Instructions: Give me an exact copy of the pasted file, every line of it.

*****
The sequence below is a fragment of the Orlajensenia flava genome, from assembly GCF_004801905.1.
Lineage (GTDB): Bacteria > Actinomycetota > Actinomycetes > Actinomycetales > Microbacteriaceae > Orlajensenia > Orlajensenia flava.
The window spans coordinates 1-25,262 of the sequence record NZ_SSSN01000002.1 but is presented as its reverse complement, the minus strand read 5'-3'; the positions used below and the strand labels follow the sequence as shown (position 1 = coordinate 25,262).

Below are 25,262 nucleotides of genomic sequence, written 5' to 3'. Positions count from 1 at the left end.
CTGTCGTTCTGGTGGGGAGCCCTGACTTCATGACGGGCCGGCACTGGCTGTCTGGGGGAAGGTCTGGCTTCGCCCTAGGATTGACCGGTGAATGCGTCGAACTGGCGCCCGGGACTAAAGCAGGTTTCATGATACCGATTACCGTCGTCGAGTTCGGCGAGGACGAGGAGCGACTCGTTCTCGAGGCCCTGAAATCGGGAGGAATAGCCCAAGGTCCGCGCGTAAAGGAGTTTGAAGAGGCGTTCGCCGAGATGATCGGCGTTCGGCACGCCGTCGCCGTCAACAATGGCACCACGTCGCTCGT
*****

The sequence below is a fragment of the Orlajensenia flava genome, from assembly GCF_004801905.1.
Lineage (GTDB): Bacteria > Actinomycetota > Actinomycetes > Actinomycetales > Microbacteriaceae > Orlajensenia > Orlajensenia flava.
The window spans coordinates 1-25,262 of the sequence record NZ_SSSN01000002.1 but is presented as its reverse complement, the minus strand read 5'-3'; the positions used below and the strand labels follow the sequence as shown (position 1 = coordinate 25,262).

Below are 25,262 nucleotides of genomic sequence, written 5' to 3'. Positions count from 1 at the left end.
CTGTCGTTCTGGTGGGGAGCCCTGACTTCATGACGGGCCGGCACTGGCTGTCTGGGGGAAGGTCTGGCTTCGCCCTAGGATTGACCGGTGAATGCGTCGAACTGGCGCCCGGGACTAAAGCAGGTTTCATGATACCGATTACCGTCGTCGAGTTCGGCGAGGACGAGGAGCGACTCGTTCTCGAGGCCCTGAAATCGGGAGGAATAGCCCAAGGTCCGCGCGTAAAGGAGTTTGAAGAGGCGTTCGCCGAGATGATCGGCGTTCGGCACGCCGTCGCCGTCAACAATGGCACCACGTCGCTCGT